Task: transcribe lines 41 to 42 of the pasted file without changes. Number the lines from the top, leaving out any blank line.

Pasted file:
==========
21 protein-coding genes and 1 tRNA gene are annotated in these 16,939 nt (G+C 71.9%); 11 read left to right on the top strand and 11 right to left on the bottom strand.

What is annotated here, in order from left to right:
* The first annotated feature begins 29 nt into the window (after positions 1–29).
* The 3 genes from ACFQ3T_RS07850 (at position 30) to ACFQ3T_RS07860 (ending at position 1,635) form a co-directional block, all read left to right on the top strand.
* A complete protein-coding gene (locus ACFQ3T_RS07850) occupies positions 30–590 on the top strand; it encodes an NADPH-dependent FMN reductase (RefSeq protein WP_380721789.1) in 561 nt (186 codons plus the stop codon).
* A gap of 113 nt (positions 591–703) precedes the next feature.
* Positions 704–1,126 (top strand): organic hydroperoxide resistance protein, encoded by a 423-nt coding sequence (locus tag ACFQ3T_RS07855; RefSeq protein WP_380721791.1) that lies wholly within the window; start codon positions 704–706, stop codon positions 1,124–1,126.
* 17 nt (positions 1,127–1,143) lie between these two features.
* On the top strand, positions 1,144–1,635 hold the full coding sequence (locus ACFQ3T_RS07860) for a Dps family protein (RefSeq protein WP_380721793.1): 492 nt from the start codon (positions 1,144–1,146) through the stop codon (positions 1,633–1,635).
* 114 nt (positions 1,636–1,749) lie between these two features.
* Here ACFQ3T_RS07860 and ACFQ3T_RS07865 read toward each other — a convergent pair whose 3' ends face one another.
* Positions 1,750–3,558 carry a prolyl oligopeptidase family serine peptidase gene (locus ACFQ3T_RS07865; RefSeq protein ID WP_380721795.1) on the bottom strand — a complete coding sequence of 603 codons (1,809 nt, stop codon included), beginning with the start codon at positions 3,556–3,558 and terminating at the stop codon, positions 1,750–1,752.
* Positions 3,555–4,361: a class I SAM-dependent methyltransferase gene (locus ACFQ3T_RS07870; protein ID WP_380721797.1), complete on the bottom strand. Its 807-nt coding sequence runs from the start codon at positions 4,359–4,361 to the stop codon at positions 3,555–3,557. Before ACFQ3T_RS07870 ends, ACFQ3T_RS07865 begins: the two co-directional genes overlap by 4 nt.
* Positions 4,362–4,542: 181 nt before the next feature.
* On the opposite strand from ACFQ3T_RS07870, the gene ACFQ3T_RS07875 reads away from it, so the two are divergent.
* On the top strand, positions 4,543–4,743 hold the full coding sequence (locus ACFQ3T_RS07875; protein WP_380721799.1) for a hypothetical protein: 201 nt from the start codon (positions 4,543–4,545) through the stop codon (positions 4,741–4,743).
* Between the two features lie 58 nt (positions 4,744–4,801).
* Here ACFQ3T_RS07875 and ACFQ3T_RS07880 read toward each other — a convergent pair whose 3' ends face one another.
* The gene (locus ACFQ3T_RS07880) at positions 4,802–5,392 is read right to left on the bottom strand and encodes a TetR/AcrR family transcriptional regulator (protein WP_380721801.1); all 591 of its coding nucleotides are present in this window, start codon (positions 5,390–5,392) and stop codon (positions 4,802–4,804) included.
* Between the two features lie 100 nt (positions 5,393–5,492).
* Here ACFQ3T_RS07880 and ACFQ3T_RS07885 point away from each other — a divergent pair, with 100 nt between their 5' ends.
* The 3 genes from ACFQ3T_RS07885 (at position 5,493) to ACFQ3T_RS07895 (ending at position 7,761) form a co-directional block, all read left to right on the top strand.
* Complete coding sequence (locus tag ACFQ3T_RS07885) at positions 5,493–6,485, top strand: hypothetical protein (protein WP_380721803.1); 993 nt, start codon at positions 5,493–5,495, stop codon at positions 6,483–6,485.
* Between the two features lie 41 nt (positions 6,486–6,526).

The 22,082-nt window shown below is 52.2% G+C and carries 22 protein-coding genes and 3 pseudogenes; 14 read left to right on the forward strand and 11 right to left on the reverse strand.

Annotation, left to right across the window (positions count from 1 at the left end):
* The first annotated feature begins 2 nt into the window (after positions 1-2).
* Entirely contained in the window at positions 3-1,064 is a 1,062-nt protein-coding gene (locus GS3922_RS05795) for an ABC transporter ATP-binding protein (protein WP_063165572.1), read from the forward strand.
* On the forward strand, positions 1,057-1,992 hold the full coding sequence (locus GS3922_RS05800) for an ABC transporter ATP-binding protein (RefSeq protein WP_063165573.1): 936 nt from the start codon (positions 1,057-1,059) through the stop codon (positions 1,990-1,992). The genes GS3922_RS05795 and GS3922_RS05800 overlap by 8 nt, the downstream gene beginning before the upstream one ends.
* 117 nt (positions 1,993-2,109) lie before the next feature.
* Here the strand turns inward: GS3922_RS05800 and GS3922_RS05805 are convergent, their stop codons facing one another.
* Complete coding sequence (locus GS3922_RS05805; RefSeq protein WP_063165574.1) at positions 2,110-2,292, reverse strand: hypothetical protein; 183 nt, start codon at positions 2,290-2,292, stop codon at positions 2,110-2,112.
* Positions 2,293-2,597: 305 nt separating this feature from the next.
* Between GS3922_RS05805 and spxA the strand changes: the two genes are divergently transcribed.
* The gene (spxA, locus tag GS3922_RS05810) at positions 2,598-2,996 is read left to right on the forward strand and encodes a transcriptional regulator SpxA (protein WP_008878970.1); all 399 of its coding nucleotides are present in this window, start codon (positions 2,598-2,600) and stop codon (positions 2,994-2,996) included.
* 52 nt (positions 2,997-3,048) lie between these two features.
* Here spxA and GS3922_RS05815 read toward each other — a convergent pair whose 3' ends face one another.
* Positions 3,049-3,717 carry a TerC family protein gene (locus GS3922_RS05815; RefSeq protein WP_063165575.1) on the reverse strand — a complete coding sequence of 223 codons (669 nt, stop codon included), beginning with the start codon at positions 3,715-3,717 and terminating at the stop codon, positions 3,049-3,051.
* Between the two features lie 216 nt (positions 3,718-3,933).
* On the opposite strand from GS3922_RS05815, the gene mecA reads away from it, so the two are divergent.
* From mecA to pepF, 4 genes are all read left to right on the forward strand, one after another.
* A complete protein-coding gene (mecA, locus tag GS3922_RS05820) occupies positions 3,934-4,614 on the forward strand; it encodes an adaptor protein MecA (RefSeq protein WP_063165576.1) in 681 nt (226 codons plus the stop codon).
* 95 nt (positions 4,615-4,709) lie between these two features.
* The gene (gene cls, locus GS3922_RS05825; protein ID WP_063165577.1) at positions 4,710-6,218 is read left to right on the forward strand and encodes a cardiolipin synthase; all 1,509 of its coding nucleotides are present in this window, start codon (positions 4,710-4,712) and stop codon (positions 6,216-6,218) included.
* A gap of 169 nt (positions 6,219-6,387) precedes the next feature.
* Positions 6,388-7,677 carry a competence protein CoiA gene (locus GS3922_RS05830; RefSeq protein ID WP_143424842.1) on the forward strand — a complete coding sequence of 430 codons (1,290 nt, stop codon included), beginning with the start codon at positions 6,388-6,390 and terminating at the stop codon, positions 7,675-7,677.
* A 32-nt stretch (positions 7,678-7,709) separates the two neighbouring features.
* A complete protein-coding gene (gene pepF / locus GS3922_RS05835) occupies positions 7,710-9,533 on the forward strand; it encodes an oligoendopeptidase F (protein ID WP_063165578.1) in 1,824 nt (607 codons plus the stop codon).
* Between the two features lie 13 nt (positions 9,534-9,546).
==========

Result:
* From mecA to pepF, 4 genes are all read left to right on the forward strand, one after another.
* A complete protein-coding gene (mecA, locus tag GS3922_RS05820) occupies positions 3,934-4,614 on the forward strand; it encodes an adaptor protein MecA (RefSeq protein WP_063165576.1) in 681 nt (226 codons plus the stop codon).